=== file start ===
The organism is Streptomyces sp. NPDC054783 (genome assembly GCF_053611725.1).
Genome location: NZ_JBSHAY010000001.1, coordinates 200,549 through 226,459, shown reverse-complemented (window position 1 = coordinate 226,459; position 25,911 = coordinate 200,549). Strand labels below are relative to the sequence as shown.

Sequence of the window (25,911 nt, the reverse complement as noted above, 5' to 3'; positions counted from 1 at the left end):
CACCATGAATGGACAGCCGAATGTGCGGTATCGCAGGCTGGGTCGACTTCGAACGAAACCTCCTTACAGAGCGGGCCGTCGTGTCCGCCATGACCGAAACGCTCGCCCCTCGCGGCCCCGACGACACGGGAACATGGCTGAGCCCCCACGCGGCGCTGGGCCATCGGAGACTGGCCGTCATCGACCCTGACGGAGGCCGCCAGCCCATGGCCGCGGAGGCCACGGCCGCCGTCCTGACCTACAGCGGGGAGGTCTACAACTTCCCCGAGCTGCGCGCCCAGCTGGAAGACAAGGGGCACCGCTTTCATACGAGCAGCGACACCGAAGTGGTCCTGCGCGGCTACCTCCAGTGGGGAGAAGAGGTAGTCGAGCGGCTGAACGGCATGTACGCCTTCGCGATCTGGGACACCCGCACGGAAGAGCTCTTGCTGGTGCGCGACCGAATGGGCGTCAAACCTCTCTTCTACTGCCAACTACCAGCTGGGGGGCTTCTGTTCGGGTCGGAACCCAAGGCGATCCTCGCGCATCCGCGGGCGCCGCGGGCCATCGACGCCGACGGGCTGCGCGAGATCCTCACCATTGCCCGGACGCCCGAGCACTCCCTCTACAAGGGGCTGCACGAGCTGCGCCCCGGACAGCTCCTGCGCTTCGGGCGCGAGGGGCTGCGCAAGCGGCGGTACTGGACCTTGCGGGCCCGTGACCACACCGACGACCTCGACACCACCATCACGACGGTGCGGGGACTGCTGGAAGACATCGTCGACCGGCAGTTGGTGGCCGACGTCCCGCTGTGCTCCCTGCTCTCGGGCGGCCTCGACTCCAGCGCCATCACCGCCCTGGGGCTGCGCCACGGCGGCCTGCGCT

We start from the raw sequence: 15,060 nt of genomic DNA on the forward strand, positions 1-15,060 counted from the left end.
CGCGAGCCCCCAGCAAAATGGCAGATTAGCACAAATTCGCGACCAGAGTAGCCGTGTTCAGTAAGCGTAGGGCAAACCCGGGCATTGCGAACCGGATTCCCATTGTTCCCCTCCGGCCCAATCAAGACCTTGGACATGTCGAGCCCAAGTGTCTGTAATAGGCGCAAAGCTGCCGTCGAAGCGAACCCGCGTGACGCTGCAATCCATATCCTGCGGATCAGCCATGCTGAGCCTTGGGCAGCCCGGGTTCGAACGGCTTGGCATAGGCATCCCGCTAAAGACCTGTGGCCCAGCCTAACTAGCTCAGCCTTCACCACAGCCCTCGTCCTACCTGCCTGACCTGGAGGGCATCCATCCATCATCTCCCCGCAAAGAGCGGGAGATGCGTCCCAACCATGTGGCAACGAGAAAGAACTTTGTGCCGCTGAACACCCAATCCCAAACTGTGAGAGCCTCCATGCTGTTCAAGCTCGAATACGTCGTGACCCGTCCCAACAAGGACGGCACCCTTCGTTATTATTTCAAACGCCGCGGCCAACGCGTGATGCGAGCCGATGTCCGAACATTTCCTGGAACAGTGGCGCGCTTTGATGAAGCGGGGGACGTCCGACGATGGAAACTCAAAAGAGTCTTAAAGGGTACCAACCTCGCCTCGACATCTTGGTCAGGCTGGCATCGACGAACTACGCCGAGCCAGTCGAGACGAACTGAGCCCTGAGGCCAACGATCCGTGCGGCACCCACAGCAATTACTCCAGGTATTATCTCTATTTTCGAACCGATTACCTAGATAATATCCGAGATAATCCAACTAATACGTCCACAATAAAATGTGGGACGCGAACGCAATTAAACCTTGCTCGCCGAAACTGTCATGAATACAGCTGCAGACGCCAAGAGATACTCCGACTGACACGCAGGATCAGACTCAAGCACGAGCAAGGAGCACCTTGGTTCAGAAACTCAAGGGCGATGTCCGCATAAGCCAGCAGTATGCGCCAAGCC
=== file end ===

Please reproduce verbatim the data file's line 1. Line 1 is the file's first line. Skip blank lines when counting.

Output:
The organism is Streptomyces sp. NPDC054783 (genome assembly GCF_053611725.1).